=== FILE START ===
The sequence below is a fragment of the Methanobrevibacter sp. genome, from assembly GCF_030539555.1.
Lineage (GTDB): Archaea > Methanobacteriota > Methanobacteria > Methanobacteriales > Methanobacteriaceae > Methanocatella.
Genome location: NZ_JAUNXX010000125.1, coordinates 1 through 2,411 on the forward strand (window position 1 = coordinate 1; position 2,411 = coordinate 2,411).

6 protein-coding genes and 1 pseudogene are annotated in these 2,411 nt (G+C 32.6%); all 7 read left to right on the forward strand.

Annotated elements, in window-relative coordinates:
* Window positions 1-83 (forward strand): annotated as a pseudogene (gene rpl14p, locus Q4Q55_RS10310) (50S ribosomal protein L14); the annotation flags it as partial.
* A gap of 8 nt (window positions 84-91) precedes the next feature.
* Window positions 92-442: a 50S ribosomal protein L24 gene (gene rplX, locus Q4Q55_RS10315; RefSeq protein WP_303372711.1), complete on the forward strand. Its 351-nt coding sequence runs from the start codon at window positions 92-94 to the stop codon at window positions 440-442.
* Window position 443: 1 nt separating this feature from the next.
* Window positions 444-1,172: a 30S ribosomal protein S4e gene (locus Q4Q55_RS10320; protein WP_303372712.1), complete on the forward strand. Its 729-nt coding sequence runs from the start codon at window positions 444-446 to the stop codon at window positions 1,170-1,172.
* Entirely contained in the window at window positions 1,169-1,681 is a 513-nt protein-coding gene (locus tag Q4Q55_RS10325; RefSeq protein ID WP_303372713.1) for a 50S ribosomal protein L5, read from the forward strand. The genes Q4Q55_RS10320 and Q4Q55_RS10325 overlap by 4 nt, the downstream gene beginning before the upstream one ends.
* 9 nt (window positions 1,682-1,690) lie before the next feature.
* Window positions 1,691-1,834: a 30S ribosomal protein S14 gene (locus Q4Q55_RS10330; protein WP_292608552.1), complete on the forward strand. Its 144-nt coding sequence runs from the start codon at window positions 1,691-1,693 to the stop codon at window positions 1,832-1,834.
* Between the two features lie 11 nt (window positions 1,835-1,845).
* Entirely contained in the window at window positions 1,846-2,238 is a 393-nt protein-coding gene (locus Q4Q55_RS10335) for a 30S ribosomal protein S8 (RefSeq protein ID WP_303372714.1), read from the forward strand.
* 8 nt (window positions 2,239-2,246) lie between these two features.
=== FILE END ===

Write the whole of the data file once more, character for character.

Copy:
The sequence below is a fragment of the Methanobrevibacter sp. genome, from assembly GCF_030539555.1.
Lineage (GTDB): Archaea > Methanobacteriota > Methanobacteria > Methanobacteriales > Methanobacteriaceae > Methanocatella.
Genome location: NZ_JAUNXX010000125.1, coordinates 1 through 2,411 on the forward strand (window position 1 = coordinate 1; position 2,411 = coordinate 2,411).

6 protein-coding genes and 1 pseudogene are annotated in these 2,411 nt (G+C 32.6%); all 7 read left to right on the forward strand.

Annotated elements, in window-relative coordinates:
* Window positions 1-83 (forward strand): annotated as a pseudogene (gene rpl14p, locus Q4Q55_RS10310) (50S ribosomal protein L14); the annotation flags it as partial.
* A gap of 8 nt (window positions 84-91) precedes the next feature.
* Window positions 92-442: a 50S ribosomal protein L24 gene (gene rplX, locus Q4Q55_RS10315; RefSeq protein WP_303372711.1), complete on the forward strand. Its 351-nt coding sequence runs from the start codon at window positions 92-94 to the stop codon at window positions 440-442.
* Window position 443: 1 nt separating this feature from the next.
* Window positions 444-1,172: a 30S ribosomal protein S4e gene (locus Q4Q55_RS10320; protein WP_303372712.1), complete on the forward strand. Its 729-nt coding sequence runs from the start codon at window positions 444-446 to the stop codon at window positions 1,170-1,172.
* Entirely contained in the window at window positions 1,169-1,681 is a 513-nt protein-coding gene (locus tag Q4Q55_RS10325; RefSeq protein ID WP_303372713.1) for a 50S ribosomal protein L5, read from the forward strand. The genes Q4Q55_RS10320 and Q4Q55_RS10325 overlap by 4 nt, the downstream gene beginning before the upstream one ends.
* 9 nt (window positions 1,682-1,690) lie before the next feature.
* Window positions 1,691-1,834: a 30S ribosomal protein S14 gene (locus Q4Q55_RS10330; protein WP_292608552.1), complete on the forward strand. Its 144-nt coding sequence runs from the start codon at window positions 1,691-1,693 to the stop codon at window positions 1,832-1,834.
* Between the two features lie 11 nt (window positions 1,835-1,845).
* Entirely contained in the window at window positions 1,846-2,238 is a 393-nt protein-coding gene (locus Q4Q55_RS10335) for a 30S ribosomal protein S8 (RefSeq protein ID WP_303372714.1), read from the forward strand.
* 8 nt (window positions 2,239-2,246) lie between these two features.